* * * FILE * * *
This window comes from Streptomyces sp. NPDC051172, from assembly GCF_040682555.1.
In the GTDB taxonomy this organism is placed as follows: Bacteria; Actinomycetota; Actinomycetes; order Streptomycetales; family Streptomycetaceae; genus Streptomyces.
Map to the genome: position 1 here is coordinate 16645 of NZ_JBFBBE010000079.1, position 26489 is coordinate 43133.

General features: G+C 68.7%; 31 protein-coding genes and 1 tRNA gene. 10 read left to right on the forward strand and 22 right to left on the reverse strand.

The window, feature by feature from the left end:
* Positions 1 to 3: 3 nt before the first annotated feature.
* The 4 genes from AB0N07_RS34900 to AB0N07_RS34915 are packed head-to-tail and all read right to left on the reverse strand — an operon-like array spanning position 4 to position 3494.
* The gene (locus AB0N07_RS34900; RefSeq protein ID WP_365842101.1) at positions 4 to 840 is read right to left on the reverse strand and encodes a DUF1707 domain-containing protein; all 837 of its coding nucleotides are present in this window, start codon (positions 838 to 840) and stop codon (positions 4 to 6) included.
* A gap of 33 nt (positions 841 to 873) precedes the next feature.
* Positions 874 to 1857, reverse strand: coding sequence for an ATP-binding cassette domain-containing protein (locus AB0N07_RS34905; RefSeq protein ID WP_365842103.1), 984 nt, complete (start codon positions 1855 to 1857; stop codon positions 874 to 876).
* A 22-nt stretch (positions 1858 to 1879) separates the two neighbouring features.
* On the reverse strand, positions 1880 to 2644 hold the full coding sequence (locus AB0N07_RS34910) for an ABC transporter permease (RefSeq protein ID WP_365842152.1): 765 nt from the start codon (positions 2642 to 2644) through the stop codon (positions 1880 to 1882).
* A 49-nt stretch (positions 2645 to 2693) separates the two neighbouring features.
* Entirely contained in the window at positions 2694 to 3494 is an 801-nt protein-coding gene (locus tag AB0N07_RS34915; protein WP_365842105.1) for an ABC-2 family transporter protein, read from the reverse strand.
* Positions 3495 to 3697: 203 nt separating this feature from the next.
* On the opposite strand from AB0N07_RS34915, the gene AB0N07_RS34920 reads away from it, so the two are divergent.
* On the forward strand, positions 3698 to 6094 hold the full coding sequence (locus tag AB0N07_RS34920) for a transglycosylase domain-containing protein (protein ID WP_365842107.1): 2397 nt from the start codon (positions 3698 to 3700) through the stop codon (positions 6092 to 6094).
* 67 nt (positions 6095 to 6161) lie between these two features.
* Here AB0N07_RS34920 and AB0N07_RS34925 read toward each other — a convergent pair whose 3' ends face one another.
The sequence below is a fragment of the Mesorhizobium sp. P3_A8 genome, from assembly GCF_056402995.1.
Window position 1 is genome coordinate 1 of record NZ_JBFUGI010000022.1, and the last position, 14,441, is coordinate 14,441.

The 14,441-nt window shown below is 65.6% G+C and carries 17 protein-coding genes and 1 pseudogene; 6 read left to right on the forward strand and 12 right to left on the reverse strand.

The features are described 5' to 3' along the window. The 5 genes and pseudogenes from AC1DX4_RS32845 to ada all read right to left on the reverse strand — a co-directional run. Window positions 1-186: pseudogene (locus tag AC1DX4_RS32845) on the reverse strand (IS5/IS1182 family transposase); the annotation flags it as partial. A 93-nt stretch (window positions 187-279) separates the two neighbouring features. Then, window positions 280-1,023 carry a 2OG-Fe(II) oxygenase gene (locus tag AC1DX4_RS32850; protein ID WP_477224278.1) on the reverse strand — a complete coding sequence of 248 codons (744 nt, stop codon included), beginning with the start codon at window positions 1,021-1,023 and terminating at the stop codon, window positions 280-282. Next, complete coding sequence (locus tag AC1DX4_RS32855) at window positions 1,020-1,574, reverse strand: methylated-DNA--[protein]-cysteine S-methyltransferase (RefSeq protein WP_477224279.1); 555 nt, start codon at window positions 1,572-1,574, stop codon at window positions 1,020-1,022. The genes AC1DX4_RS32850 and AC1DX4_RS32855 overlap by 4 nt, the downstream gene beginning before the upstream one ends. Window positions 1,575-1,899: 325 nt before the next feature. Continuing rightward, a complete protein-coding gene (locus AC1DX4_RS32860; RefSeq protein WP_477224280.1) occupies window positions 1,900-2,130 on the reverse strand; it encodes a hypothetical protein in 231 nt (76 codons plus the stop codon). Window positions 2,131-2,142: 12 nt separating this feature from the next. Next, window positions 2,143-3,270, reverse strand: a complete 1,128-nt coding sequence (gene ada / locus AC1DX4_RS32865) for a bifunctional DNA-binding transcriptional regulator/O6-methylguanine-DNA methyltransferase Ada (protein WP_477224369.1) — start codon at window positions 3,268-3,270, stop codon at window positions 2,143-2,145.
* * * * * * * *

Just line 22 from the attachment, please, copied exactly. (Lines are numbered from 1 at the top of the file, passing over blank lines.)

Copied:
The 14,441-nt window shown below is 65.6% G+C and carries 17 protein-coding genes and 1 pseudogene; 6 read left to right on the forward strand and 12 right to left on the reverse strand.